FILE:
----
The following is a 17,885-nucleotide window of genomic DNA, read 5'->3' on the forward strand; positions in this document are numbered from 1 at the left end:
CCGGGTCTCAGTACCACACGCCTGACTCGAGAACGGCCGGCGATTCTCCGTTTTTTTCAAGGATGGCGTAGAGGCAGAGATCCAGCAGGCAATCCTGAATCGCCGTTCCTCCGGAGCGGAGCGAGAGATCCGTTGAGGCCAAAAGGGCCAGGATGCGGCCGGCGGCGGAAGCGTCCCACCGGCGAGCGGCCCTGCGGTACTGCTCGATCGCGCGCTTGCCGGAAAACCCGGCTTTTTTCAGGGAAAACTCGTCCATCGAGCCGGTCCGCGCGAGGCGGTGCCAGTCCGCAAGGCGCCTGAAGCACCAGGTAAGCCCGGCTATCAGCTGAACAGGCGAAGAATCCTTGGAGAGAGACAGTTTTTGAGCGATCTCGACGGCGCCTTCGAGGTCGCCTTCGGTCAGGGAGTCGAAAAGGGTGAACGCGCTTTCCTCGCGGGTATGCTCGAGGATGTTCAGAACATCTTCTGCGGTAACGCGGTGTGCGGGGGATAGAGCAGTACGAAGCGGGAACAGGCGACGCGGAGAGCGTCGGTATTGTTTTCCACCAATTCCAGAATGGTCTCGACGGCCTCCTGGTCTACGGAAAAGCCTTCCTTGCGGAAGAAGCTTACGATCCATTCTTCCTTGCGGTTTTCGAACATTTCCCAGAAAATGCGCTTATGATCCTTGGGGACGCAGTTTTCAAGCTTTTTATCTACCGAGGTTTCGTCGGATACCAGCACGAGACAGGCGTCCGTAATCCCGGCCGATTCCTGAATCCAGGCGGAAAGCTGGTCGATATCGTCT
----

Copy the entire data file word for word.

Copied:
The following is a 17,885-nucleotide window of genomic DNA, read 5'->3' on the forward strand; positions in this document are numbered from 1 at the left end:
CCGGGTCTCAGTACCACACGCCTGACTCGAGAACGGCCGGCGATTCTCCGTTTTTTTCAAGGATGGCGTAGAGGCAGAGATCCAGCAGGCAATCCTGAATCGCCGTTCCTCCGGAGCGGAGCGAGAGATCCGTTGAGGCCAAAAGGGCCAGGATGCGGCCGGCGGCGGAAGCGTCCCACCGGCGAGCGGCCCTGCGGTACTGCTCGATCGCGCGCTTGCCGGAAAACCCGGCTTTTTTCAGGGAAAACTCGTCCATCGAGCCGGTCCGCGCGAGGCGGTGCCAGTCCGCAAGGCGCCTGAAGCACCAGGTAAGCCCGGCTATCAGCTGAACAGGCGAAGAATCCTTGGAGAGAGACAGTTTTTGAGCGATCTCGACGGCGCCTTCGAGGTCGCCTTCGGTCAGGGAGTCGAAAAGGGTGAACGCGCTTTCCTCGCGGGTATGCTCGAGGATGTTCAGAACATCTTCTGCGGTAACGCGGTGTGCGGGGGATAGAGCAGTACGAAGCGGGAACAGGCGACGCGGAGAGCGTCGGTATTGTTTTCCACCAATTCCAGAATGGTCTCGACGGCCTCCTGGTCTACGGAAAAGCCTTCCTTGCGGAAGAAGCTTACGATCCATTCTTCCTTGCGGTTTTCGAACATTTCCCAGAAAATGCGCTTATGATCCTTGGGGACGCAGTTTTCAAGCTTTTTATCTACCGAGGTTTCGTCGGATACCAGCACGAGACAGGCGTCCGTAATCCCGGCCGATTCCTGAATCCAGGCGGAAAGCTGGTCGATATCGTCT